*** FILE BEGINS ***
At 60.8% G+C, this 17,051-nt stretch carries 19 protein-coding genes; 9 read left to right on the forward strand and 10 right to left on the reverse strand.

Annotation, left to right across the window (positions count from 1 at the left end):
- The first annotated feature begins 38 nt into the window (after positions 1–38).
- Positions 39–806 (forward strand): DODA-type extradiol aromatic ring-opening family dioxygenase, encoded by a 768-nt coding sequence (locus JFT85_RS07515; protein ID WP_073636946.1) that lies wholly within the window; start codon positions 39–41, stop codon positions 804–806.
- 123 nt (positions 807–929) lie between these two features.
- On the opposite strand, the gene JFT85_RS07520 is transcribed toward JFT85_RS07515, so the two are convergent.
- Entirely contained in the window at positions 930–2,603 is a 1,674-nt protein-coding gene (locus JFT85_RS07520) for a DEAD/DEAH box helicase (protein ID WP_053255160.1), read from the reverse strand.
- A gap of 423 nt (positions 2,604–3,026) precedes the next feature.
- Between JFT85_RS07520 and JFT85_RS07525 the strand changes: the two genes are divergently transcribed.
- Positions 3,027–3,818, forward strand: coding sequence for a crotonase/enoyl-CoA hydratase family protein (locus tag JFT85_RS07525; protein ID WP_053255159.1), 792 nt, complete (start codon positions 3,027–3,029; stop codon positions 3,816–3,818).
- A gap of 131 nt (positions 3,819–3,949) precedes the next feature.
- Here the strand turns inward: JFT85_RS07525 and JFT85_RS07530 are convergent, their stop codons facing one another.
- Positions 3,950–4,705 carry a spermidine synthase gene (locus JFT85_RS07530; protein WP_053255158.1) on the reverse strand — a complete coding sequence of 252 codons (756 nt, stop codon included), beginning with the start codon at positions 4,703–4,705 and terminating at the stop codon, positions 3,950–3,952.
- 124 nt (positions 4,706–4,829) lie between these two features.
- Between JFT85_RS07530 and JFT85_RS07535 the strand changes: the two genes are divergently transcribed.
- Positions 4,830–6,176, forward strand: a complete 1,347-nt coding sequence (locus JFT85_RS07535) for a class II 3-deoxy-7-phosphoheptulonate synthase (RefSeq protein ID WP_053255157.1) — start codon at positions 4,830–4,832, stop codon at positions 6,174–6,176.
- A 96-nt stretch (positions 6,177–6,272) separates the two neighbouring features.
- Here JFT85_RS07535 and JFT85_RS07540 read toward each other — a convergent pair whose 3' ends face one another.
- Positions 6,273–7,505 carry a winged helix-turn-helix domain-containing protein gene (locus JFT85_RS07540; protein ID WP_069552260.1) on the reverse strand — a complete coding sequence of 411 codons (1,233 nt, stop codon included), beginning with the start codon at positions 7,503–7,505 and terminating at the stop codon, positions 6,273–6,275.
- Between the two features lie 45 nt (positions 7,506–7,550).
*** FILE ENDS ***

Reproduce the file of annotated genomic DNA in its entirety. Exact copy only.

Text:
At 60.8% G+C, this 17,051-nt stretch carries 19 protein-coding genes; 9 read left to right on the forward strand and 10 right to left on the reverse strand.

Annotation, left to right across the window (positions count from 1 at the left end):
- The first annotated feature begins 38 nt into the window (after positions 1–38).
- Positions 39–806 (forward strand): DODA-type extradiol aromatic ring-opening family dioxygenase, encoded by a 768-nt coding sequence (locus JFT85_RS07515; protein ID WP_073636946.1) that lies wholly within the window; start codon positions 39–41, stop codon positions 804–806.
- 123 nt (positions 807–929) lie between these two features.
- On the opposite strand, the gene JFT85_RS07520 is transcribed toward JFT85_RS07515, so the two are convergent.
- Entirely contained in the window at positions 930–2,603 is a 1,674-nt protein-coding gene (locus JFT85_RS07520) for a DEAD/DEAH box helicase (protein ID WP_053255160.1), read from the reverse strand.
- A gap of 423 nt (positions 2,604–3,026) precedes the next feature.
- Between JFT85_RS07520 and JFT85_RS07525 the strand changes: the two genes are divergently transcribed.
- Positions 3,027–3,818, forward strand: coding sequence for a crotonase/enoyl-CoA hydratase family protein (locus tag JFT85_RS07525; protein ID WP_053255159.1), 792 nt, complete (start codon positions 3,027–3,029; stop codon positions 3,816–3,818).
- A gap of 131 nt (positions 3,819–3,949) precedes the next feature.
- Here the strand turns inward: JFT85_RS07525 and JFT85_RS07530 are convergent, their stop codons facing one another.
- Positions 3,950–4,705 carry a spermidine synthase gene (locus JFT85_RS07530; protein WP_053255158.1) on the reverse strand — a complete coding sequence of 252 codons (756 nt, stop codon included), beginning with the start codon at positions 4,703–4,705 and terminating at the stop codon, positions 3,950–3,952.
- 124 nt (positions 4,706–4,829) lie between these two features.
- Between JFT85_RS07530 and JFT85_RS07535 the strand changes: the two genes are divergently transcribed.
- Positions 4,830–6,176, forward strand: a complete 1,347-nt coding sequence (locus JFT85_RS07535) for a class II 3-deoxy-7-phosphoheptulonate synthase (RefSeq protein ID WP_053255157.1) — start codon at positions 4,830–4,832, stop codon at positions 6,174–6,176.
- A 96-nt stretch (positions 6,177–6,272) separates the two neighbouring features.
- Here JFT85_RS07535 and JFT85_RS07540 read toward each other — a convergent pair whose 3' ends face one another.
- Positions 6,273–7,505 carry a winged helix-turn-helix domain-containing protein gene (locus JFT85_RS07540; protein ID WP_069552260.1) on the reverse strand — a complete coding sequence of 411 codons (1,233 nt, stop codon included), beginning with the start codon at positions 7,503–7,505 and terminating at the stop codon, positions 6,273–6,275.
- Between the two features lie 45 nt (positions 7,506–7,550).